Early Hygienists said: when your tongue is clean, your rest peaceful, your skin clear, your eyes bright, there is no more pain, and you are very sharply hungry, you may select from the store of wholesome articles of food described in works of Hygiene, that which pleases you and eat with moderation.
That is sound advice, but hardly detailed enough. The usual indications for breaking the fast (these help to determine the dividing line between fasting and starving) areas follows:
- Hunger invariably returns.
- The breath, which during all or most of the fast has been offensive, becomes sweet and clean.
- The tongue becomes clean. The thick coating which remained on it throughout most of the fast vanishes.
- The temperature, which may have been subnormal or above normal, returns to exactly normal, where it remains.
- The pulse becomes normal in time and rhythm.
- The skin reactions and other reactions become normal.
- The bad taste in the mouth ceases.
- Salivary secretion becomes normal.
- The eyes become bright and eye sight improves.
- The excreta loses its odor. The urine becomes light.
Besides the usual signs that it is time to break the fast, Prof. Levanzin lists a feeling of cheer and elation as a manifestation that the time has arrived for the termination of the fast. I cannot do better than quote Carrington’s description of the feelings of the patient at this state.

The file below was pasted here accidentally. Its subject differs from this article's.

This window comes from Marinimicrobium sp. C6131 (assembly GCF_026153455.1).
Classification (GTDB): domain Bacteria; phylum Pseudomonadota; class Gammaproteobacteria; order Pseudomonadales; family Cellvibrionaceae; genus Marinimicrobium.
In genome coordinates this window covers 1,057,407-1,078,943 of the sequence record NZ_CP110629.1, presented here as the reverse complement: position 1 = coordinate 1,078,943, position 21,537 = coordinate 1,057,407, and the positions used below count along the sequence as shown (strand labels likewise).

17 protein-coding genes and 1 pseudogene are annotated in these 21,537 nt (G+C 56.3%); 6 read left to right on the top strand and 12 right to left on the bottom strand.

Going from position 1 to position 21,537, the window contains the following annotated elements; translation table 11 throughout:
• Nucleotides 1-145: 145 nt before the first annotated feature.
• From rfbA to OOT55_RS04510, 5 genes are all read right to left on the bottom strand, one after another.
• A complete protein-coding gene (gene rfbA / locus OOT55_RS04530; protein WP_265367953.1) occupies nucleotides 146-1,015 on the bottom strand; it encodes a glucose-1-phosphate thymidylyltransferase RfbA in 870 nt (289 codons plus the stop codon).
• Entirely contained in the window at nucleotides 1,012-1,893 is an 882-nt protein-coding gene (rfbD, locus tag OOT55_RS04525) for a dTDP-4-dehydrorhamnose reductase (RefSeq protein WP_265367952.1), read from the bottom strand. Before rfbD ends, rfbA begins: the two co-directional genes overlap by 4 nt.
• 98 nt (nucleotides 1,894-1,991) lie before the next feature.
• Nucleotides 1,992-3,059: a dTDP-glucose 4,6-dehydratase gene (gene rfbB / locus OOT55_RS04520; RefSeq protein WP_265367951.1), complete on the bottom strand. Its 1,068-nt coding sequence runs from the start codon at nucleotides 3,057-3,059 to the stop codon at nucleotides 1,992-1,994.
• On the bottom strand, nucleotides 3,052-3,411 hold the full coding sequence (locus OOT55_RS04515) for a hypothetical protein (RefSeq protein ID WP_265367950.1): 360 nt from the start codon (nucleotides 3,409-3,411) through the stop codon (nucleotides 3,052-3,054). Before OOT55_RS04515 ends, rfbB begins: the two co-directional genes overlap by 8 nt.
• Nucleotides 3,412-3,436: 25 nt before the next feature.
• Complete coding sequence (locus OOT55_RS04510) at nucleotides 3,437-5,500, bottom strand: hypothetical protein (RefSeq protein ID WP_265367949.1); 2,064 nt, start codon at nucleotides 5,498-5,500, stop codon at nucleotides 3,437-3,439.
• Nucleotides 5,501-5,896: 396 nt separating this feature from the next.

He says (Vitality, Fasting and Nutrition, p. 544), “A sudden and complete rejuvenation; a feeling of lightness, and good health steals over the patient in an irresistable wave, bringing contentment and a general feeling of well-being, and of the possession of a superabundance of animal spirits.
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” Circulation improves, as is seen by the resumption of the normal pinkness under the fingernails. The increased rapidity with which the blood flows back into the skin when this has been forced out by pressure, is another indication of the rejuvenating effect of the finished fast.”
The primary indication that the fast is to be broken is the return of hunger; all the other indications which I have enumerated are secondary. Often one or more of these secondary signs are absent when hunger returns, but one should not refrain from breaking the fast when there is an unmistakable demand for food, merely because the tongue, for example, is not clean. Inasmuch as all the signs do not invariably appear in each case, do not hesitate to break the fast when hunger returns.